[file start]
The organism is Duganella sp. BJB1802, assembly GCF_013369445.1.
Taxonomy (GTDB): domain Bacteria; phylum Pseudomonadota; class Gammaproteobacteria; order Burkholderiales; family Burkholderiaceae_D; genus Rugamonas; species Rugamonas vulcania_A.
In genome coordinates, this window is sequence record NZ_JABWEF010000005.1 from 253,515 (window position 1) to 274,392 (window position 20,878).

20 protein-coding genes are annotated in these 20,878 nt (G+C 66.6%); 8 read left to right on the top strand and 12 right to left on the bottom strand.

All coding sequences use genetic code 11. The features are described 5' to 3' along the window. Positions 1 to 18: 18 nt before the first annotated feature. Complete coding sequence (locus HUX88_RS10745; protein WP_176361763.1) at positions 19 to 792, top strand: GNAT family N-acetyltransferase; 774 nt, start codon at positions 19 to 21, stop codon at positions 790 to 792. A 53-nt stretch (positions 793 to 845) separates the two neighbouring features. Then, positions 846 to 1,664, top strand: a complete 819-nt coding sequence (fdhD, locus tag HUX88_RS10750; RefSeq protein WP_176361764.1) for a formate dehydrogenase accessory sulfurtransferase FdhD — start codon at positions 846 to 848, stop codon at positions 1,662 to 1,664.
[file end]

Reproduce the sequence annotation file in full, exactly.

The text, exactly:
The organism is Duganella sp. BJB1802, assembly GCF_013369445.1.
Taxonomy (GTDB): domain Bacteria; phylum Pseudomonadota; class Gammaproteobacteria; order Burkholderiales; family Burkholderiaceae_D; genus Rugamonas; species Rugamonas vulcania_A.
In genome coordinates, this window is sequence record NZ_JABWEF010000005.1 from 253,515 (window position 1) to 274,392 (window position 20,878).

20 protein-coding genes are annotated in these 20,878 nt (G+C 66.6%); 8 read left to right on the top strand and 12 right to left on the bottom strand.

All coding sequences use genetic code 11. The features are described 5' to 3' along the window. Positions 1 to 18: 18 nt before the first annotated feature. Complete coding sequence (locus HUX88_RS10745; protein WP_176361763.1) at positions 19 to 792, top strand: GNAT family N-acetyltransferase; 774 nt, start codon at positions 19 to 21, stop codon at positions 790 to 792. A 53-nt stretch (positions 793 to 845) separates the two neighbouring features. Then, positions 846 to 1,664, top strand: a complete 819-nt coding sequence (fdhD, locus tag HUX88_RS10750; RefSeq protein WP_176361764.1) for a formate dehydrogenase accessory sulfurtransferase FdhD — start codon at positions 846 to 848, stop codon at positions 1,662 to 1,664.